Adjoining the kitchen there should be a pantry. Ten by twelve feet, inside measure, is a good size. The window should have a wire screen, so that the room can be well aired, and there should be a shade of some kind to shut out the sun when necessary. A large, strong table containing two drawers should be placed near the window. There should be hooks at the end of the table, from which to suspend the pastry board, egg beater, etc. The board on which cold meats are cut, also that for bread and cake, may be hung in some convenient place."In one drawer the rolling pin, knives, pastry and cake cutters, and a few other utensils may be stored. In the other, measuring cups, steel knives, forks, etc., may be kept.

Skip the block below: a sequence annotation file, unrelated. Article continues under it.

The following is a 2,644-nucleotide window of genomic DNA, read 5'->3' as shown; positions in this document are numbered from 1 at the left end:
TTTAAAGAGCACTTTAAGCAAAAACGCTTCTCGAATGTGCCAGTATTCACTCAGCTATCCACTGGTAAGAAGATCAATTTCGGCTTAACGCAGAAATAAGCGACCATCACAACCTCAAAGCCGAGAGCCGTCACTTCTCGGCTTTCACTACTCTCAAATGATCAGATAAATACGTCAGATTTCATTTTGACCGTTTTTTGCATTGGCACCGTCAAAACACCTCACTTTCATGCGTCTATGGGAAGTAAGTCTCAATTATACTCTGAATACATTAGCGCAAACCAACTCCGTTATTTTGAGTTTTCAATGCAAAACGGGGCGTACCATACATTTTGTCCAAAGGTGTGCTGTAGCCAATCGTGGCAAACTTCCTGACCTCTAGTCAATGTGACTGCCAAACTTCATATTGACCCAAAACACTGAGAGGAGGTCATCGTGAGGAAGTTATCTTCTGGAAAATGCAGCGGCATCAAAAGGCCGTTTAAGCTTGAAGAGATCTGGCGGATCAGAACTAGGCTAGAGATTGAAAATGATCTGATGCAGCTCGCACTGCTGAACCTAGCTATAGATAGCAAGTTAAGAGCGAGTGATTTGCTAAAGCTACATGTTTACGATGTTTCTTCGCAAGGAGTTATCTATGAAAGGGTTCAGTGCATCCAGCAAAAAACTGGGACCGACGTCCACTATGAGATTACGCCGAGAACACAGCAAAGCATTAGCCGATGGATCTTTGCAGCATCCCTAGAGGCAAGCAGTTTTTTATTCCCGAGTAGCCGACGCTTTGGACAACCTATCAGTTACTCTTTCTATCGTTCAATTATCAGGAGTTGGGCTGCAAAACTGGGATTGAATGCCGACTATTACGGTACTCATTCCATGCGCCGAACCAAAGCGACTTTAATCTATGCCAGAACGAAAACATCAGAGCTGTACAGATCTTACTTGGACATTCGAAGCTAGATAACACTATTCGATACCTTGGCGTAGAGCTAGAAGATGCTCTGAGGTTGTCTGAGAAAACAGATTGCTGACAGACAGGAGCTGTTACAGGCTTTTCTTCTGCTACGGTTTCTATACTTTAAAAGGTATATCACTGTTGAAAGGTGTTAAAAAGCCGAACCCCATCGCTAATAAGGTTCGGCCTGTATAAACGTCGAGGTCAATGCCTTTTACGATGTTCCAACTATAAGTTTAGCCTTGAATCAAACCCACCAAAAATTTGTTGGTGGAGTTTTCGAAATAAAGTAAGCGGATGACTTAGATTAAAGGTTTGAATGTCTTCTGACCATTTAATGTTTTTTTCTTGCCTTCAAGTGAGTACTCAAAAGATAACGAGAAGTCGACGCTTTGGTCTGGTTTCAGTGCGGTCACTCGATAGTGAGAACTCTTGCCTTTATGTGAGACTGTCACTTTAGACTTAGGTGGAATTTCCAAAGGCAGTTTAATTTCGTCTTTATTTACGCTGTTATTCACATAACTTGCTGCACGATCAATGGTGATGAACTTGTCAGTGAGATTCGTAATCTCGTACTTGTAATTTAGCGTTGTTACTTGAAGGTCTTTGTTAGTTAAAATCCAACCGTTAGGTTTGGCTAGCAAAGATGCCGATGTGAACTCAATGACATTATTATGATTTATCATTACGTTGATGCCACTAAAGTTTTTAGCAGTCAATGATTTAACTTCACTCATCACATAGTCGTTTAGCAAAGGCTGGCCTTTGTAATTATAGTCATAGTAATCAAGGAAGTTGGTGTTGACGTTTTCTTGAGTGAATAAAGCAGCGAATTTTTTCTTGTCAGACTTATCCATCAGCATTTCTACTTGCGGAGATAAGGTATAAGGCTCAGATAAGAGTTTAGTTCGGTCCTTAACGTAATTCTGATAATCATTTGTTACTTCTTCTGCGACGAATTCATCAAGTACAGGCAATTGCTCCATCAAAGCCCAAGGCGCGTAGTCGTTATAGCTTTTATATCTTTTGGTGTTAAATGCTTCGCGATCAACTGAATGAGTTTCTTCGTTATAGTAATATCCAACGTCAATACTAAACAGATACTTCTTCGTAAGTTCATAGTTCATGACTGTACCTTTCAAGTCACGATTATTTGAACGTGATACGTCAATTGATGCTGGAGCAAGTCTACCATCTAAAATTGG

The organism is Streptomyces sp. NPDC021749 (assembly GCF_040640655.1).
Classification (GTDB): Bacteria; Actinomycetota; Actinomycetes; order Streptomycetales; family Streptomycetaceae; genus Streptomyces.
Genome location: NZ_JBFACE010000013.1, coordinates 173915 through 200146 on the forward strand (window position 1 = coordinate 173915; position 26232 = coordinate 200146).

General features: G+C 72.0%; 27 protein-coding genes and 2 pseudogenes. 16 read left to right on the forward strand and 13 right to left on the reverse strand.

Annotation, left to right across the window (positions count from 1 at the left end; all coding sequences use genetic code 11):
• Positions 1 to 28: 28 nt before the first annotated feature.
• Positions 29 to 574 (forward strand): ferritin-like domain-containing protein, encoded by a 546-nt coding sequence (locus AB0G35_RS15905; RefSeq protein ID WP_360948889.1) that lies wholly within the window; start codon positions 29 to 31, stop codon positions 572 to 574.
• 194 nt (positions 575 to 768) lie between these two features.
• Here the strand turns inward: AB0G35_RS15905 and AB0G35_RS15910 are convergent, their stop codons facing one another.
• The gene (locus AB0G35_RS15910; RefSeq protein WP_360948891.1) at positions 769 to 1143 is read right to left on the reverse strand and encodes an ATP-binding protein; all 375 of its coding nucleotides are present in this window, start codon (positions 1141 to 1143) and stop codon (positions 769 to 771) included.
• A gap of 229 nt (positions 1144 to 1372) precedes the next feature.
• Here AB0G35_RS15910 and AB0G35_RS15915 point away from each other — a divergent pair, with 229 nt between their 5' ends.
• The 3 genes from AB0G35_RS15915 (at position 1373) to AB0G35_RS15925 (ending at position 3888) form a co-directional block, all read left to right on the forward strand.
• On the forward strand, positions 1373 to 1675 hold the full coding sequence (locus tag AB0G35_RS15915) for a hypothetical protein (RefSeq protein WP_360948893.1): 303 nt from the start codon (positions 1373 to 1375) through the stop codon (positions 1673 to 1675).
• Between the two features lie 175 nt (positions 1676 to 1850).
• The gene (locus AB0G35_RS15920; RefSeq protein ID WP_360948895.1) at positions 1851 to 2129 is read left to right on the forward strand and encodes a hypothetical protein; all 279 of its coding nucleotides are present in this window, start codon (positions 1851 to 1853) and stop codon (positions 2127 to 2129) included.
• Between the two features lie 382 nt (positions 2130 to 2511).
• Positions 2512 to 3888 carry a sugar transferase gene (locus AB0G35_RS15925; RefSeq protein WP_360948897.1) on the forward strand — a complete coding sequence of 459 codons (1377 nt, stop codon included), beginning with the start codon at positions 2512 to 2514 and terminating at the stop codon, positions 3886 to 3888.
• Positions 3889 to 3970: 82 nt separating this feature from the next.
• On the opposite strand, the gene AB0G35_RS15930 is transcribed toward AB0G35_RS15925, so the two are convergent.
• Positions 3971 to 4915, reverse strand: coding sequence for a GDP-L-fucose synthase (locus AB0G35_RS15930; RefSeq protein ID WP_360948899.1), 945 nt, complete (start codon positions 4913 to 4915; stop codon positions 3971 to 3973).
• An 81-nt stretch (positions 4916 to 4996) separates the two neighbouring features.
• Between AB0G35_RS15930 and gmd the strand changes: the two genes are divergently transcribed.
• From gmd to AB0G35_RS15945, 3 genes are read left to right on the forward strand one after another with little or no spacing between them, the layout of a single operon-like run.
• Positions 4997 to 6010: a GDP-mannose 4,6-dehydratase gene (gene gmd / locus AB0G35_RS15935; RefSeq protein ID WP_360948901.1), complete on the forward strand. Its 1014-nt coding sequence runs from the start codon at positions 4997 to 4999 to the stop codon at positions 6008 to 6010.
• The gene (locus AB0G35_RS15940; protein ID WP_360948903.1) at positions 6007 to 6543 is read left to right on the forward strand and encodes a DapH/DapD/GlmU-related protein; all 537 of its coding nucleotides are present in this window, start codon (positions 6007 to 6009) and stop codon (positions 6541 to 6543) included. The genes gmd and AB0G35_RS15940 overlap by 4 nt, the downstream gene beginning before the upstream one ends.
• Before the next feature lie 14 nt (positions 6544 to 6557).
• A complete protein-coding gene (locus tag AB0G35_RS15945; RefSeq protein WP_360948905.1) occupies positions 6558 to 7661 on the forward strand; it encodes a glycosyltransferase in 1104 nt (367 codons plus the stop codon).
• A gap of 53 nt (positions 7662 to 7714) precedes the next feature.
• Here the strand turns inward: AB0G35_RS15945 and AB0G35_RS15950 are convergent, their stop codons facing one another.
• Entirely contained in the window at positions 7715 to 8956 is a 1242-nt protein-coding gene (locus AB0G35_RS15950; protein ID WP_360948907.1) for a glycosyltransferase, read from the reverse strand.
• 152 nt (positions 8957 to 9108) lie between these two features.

On one side of the room there should be shelves for jars, or boxes, in which materials frequently used, such as coffee, tea, rice, etc., may be kept. For the daily or weekly supplies in the pantry there is nothing better than glass jars. They may be securely closed from insects, prevent loss of strength by evaporation, and permit one to see at a glance when the stores need replenishing. Some shelves should be placed up higher than can be reached from the floor, as during the summer these will be found a convenient place for empty fruit jars and such things as are not in use at the time. Near the door have a roller for the towel, to save steps while working in the pantry. Near the window, but not in the sunshine, have the refrigerator, unless there is a cold room near the kitchen in which perishable articles of food may be kept. If the house has a good cellar, a refrigerator is not a necessity, but is convenient, as it saves many steps, and preserves foods better than a cellar.